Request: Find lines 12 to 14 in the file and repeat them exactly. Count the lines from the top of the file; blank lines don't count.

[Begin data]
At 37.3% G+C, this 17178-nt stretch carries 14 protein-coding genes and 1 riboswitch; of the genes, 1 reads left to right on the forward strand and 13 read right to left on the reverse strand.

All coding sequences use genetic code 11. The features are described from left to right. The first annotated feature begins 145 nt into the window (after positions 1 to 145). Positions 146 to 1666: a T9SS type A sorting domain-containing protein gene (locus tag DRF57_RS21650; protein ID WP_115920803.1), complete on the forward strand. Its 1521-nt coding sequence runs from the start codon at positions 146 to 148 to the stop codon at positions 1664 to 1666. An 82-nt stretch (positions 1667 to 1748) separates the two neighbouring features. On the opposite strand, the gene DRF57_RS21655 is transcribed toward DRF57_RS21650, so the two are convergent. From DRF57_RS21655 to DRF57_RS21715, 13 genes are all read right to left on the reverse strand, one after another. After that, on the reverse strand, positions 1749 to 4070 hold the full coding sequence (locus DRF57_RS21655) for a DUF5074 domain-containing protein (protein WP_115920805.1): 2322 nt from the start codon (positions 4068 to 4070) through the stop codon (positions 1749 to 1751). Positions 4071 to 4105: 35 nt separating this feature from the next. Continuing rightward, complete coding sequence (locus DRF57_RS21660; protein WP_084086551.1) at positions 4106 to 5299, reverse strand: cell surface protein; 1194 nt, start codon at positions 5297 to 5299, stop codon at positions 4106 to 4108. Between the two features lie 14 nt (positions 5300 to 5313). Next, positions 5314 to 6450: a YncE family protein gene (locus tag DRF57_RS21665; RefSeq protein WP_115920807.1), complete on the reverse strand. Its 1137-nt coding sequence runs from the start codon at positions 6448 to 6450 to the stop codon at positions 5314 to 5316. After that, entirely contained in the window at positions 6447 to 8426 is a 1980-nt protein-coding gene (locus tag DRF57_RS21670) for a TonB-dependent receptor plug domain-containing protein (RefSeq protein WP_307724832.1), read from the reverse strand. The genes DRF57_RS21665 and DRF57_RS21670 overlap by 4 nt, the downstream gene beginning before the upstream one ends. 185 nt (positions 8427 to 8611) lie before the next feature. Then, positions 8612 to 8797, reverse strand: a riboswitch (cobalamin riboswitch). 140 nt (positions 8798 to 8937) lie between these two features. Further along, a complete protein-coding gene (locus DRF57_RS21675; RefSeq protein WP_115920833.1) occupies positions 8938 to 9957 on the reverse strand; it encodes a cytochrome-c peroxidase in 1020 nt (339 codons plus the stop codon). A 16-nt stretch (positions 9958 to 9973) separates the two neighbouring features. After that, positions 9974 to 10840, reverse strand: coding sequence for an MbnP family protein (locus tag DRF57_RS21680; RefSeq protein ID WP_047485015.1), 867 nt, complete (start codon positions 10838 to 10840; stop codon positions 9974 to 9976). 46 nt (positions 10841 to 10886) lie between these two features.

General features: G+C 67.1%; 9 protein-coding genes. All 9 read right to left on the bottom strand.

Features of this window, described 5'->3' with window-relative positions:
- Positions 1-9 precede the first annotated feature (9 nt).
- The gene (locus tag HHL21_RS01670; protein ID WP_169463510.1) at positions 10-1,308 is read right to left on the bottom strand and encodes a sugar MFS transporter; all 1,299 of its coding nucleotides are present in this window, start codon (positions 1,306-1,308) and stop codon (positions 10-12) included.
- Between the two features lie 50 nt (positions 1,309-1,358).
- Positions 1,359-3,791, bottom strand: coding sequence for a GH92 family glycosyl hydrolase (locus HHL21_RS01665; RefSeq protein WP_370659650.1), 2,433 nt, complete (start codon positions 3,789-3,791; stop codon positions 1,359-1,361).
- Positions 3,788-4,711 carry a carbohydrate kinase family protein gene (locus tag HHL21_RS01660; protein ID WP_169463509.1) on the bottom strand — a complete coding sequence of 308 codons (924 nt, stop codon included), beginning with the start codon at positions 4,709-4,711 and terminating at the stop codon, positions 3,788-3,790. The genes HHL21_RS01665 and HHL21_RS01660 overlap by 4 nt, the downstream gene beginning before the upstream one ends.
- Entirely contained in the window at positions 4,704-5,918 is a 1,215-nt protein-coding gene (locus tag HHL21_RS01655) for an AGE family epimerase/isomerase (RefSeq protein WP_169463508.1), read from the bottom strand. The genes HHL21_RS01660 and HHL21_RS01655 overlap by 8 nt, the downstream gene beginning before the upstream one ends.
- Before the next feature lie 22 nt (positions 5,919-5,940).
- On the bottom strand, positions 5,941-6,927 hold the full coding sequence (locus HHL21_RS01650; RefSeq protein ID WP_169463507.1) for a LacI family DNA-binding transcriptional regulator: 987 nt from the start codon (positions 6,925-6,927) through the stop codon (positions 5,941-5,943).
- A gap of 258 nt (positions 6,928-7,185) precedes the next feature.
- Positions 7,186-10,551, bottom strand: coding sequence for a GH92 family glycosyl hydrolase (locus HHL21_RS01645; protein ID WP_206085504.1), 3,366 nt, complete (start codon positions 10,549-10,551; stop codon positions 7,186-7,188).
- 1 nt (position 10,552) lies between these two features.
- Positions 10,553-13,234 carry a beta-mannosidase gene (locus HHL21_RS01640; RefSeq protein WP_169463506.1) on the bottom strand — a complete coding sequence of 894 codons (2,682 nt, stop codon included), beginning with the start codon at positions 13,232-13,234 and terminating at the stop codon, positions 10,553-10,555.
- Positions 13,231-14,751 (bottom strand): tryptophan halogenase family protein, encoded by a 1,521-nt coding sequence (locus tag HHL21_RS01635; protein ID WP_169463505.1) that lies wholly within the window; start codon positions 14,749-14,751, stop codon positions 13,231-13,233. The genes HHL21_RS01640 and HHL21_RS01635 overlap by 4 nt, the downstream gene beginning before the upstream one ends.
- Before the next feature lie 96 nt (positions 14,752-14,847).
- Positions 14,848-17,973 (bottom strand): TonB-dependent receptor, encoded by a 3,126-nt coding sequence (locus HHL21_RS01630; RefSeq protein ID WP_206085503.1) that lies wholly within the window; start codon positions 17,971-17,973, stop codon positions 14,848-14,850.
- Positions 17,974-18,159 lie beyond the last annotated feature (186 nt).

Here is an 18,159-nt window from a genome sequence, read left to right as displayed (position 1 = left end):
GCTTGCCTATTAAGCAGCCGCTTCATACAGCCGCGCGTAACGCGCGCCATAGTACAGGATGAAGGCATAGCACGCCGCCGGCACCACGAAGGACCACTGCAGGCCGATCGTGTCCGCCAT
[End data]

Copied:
- On the bottom strand, positions 5,941-6,927 hold the full coding sequence (locus HHL21_RS01650; RefSeq protein ID WP_169463507.1) for a LacI family DNA-binding transcriptional regulator: 987 nt from the start codon (positions 6,925-6,927) through the stop codon (positions 5,941-5,943).
- A gap of 258 nt (positions 6,928-7,185) precedes the next feature.
- Positions 7,186-10,551, bottom strand: coding sequence for a GH92 family glycosyl hydrolase (locus HHL21_RS01645; protein ID WP_206085504.1), 3,366 nt, complete (start codon positions 10,549-10,551; stop codon positions 7,186-7,188).